Library Blog

Marnie’s Spanish 101: Feliz Ano Nuevo!

spanish blog
Spread the love

Spanish for Kids – Español Para Niños

¡Hola y Bienvenidos! Welcome to the Public Library of Youngstown & Mahoning County’s Spanish 101 blog series for kids! Here you’ll find some wonderful resources, book suggestions and activities and to help your little ones learn Spanish and have fun while doing it!   

In this week’s blog, we’re celebrating the New Year the Spanish way! You’ll learn some commonly used words for New Year celebrations, and provide a list of recommended reading available at your library that will improve your language retention.

Watch the video below to learn some of the most common Spanish words used in celebration of the New Year. 



Celebrate – celebrar (sehlehbrahr) 

Party – Fiesta (fyehstah) 

New Year – Año Nuevo (ahnyoh nwehboh) 

Happy New Year! – ¡Feliz Año Nuevo! (fehlees ahnyoh nweh-boh 

New Year’s Eve – LNochevieja (nohchehbyehhah) 

Midnight – La Medianoche (mehdyahnohcheh) 

Fireworks – Los Fuegos Artificiales (fwehgohs ahrteefeesyahlehs) 

Eat – Comer (kohmehr) 

To Drink – Beber (behbehr) 

Toast – Brindar (breendahr) 

Dance – Bailar (baylahr) 

Resolutions – Propósitos (prohpohseetoh) 

Suggested Reading Available from Hoopla:     

¡Es el Día de Año Nuevo! by Richard Sebra
This Spanish edition introduces young readers to how New Year’s Day is celebrated, along with some of the traditions associated with this anticipated holiday while the incorporating questions that encourage critical thinking. The English version is also available for download and can help you associate and learn new words.  It’s New Year’s Day by Richard Sebra 

El Año Nuevo Chino by Julie Murray
Are you familiar with some of the ways people celebrate this important holiday? Check out this Spanish version of Chinese New Year by Julie Murray and enjoy learning about this festival while attaining new Spanish vocabulary words. 

Felíz New Year, Ava Gabriela! By Alexandra Alessandri, and Addy Rivera Sonda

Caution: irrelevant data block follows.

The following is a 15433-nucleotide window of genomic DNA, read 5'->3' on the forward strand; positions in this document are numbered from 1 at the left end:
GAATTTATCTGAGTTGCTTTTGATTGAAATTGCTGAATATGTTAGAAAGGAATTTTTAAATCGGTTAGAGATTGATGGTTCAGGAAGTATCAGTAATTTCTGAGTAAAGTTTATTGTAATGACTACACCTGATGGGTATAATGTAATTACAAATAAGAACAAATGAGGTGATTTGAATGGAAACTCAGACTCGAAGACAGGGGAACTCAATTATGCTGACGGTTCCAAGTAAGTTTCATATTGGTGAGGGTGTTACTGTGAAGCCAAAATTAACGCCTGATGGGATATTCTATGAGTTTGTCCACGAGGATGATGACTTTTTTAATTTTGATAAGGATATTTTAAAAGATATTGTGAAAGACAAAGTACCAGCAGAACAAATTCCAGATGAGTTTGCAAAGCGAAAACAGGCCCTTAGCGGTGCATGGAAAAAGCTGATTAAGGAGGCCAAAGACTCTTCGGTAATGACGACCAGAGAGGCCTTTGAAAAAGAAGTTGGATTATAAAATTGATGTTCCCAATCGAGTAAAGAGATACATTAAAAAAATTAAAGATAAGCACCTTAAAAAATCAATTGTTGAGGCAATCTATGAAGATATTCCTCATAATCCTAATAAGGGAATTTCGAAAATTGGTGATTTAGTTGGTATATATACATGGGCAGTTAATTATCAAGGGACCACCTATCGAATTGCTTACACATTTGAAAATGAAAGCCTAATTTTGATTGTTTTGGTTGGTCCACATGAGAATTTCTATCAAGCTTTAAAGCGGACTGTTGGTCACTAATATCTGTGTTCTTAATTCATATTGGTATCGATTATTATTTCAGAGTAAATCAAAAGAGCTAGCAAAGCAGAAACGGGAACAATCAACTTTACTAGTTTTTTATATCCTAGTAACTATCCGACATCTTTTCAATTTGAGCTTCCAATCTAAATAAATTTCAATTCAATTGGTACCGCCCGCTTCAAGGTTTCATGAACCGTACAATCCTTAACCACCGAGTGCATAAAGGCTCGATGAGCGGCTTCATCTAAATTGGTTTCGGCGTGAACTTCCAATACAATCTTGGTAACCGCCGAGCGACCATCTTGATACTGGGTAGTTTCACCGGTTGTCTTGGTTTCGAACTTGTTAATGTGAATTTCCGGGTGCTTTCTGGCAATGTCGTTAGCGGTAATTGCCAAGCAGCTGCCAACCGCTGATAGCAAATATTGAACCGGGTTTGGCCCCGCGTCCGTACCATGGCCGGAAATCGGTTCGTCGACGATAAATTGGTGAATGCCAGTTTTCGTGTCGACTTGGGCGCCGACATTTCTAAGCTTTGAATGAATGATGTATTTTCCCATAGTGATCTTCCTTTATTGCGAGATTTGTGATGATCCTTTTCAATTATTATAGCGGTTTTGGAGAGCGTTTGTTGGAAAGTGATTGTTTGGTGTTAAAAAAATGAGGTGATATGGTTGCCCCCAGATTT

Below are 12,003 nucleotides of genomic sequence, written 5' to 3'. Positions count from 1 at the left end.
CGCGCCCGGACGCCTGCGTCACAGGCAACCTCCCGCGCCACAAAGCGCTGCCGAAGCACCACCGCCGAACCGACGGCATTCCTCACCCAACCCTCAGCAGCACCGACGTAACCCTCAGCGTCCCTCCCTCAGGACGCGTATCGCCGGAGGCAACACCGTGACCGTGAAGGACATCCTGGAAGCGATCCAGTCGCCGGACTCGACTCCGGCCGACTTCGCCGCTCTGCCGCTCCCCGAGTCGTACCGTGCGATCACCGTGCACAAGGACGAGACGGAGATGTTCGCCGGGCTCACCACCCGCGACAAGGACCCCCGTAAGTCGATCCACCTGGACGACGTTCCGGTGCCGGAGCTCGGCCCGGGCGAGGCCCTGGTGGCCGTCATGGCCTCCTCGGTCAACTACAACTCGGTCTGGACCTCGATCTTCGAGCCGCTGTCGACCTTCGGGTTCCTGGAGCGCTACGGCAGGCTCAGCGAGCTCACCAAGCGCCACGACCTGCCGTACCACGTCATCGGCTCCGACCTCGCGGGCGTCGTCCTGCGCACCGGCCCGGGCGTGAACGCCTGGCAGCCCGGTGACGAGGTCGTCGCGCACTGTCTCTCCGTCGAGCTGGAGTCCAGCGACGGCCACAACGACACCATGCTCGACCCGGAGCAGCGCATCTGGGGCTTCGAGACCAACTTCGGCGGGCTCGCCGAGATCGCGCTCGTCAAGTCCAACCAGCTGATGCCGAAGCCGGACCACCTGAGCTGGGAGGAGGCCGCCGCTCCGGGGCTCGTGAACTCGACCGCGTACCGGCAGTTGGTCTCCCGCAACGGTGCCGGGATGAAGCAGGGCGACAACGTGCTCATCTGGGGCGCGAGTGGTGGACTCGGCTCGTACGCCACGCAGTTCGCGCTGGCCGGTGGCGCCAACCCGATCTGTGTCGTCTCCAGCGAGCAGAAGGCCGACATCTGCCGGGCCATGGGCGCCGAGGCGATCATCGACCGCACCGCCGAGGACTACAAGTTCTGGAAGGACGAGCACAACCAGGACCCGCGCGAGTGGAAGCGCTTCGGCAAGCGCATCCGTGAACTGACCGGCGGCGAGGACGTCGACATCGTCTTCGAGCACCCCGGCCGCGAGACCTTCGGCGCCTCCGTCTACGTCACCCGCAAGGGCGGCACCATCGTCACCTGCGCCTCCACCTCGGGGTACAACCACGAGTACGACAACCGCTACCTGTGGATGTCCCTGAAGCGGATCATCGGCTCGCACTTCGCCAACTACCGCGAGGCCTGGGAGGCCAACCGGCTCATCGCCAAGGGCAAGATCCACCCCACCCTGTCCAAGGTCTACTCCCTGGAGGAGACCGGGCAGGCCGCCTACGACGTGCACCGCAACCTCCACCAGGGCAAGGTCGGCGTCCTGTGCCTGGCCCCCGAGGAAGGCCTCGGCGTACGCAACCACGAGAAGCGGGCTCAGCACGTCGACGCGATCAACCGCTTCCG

Although Ava Gabriela is looking forward to visiting her family in Colombia for the holidays, she is a little shy and unsure about her place in all of the family traditions until she finds a way to express herself and join in the New Year’s celebrationsEnglish and Spanish words are incorporated throughout, and a glossary of Spanish words is provided. 
Also available in print format.   


A Few New Year’s Eve Traditions in Spain and Latin American Countries:

Eating 12 grapes at midnight – A popular tradition in Spain and many Latin American countries is that of eating 12 grapes (one for each month of the year) exactly at midnight and making a wish with every grape for every strike of the clock. Doing this is said to bring you good luck and prosperity in the coming year.  This is usually a fun activity where the challenge is to see who can stuff all of the grapes into their mouths while trying not to laugh. For your safety, please be sure to buy seedless grapes and try to find smaller ones if they’re available.   

Throwing a bucket of water outside– Some people believe that cleaning their homes before the start of the new year rids them of negative energy. Saving the dirty water is ideal for this, but if they’re too busy to clean, they’ll just take a bucket of water and toss it outside.   

Fiesta! – Roasted pork is a commonly served on New Year’s Eve, and some people eat lentils for luckA hard apple cider called sidra is popular in some countriesand there are plenty of fireworks! 


Anxious to learn more Spanish or are interested in exploring other languages? Be sure to check out the free language learning resources the library offers! 


Thank you so much for exploring this week’s Spanish 101 for Kids blog! I wish you all a happy and prosperous new year!  We’ll see you next time for more fun Spanish lessonsgreat books and fun activities!   

¡Hasta Luego y Feliz Año Nuevo!  



Marnie is the Austintown Unit Assistant Supervisor & Youth Services Team Leader. She was born in Havana, Cuba, and grew up in northeast Ohio where she loved going to the library so much that she knew it was the career for her. When she’s not reading whatever she can get her hands on, she can be found trying new recipes, going for a hike or enjoying a good movie.